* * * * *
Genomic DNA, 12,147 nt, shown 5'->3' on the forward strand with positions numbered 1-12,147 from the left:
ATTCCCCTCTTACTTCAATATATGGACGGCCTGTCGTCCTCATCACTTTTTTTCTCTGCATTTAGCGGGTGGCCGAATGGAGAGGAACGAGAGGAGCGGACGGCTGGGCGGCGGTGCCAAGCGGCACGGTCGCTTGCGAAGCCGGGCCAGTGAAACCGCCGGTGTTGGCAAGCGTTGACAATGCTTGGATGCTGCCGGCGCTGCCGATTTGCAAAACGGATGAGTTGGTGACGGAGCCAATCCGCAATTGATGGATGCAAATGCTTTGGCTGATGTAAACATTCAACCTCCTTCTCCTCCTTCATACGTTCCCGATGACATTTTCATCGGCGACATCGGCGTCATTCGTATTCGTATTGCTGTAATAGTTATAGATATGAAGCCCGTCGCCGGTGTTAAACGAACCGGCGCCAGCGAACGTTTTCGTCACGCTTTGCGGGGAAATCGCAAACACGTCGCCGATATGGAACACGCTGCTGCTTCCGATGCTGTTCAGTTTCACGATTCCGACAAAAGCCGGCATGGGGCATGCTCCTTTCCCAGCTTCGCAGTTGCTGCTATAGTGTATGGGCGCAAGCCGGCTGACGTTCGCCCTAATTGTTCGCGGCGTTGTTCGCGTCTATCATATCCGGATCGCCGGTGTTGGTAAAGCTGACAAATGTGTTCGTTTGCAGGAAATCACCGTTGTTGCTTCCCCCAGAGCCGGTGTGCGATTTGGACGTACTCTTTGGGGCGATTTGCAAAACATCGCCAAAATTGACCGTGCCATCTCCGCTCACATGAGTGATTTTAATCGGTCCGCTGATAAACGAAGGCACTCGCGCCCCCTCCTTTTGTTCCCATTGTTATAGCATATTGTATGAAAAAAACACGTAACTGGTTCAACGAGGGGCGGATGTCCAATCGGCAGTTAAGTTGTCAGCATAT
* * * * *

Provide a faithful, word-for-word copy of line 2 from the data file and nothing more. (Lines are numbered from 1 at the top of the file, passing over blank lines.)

ATTCCCCTCTTACTTCAATATATGGACGGCCTGTCGTCCTCATCACTTTTTTTCTCTGCATTTAGCGGGTGGCCGAATGGAGAGGAACGAGAGGAGCGGACGGCTGGGCGGCGGTGCCAAGCGGCACGGTCGCTTGCGAAGCCGGGCCAGTGAAACCGCCGGTGTTGGCAAGCGTTGACAATGCTTGGATGCTGCCGGCGCTGCCGATTTGCAAAACGGATGAGTTGGTGACGGAGCCAATCCGCAATTGATGGATGCAAATGCTTTGGCTGATGTAAACATTCAACCTCCTTCTCCTCCTTCATACGTTCCCGATGACATTTTCATCGGCGACATCGGCGTCATTCGTATTCGTATTGCTGTAATAGTTATAGATATGAAGCCCGTCGCCGGTGTTAAACGAACCGGCGCCAGCGAACGTTTTCGTCACGCTTTGCGGGGAAATCGCAAACACGTCGCCGATATGGAACACGCTGCTGCTTCCGATGCTGTTCAGTTTCACGATTCCGACAAAAGCCGGCATGGGGCATGCTCCTTTCCCAGCTTCGCAGTTGCTGCTATAGTGTATGGGCGCAAGCCGGCTGACGTTCGCCCTAATTGTTCGCGGCGTTGTTCGCGTCTATCATATCCGGATCGCCGGTGTTGGTAAAGCTGACAAATGTGTTCGTTTGCAGGAAATCACCGTTGTTGCTTCCCCCAGAGCCGGTGTGCGATTTGGACGTACTCTTTGGGGCGATTTGCAAAACATCGCCAAAATTGACCGTGCCATCTCCGCTCACATGAGTGATTTTAATCGGTCCGCTGATAAACGAAGGCACTCGCGCCCCCTCCTTTTGTTCCCATTGTTATAGCATATTGTATGAAAAAAACACGTAACTGGTTCAACGAGGGGCGGATGTCCAATCGGCAGTTAAGTTGTCAGCATAT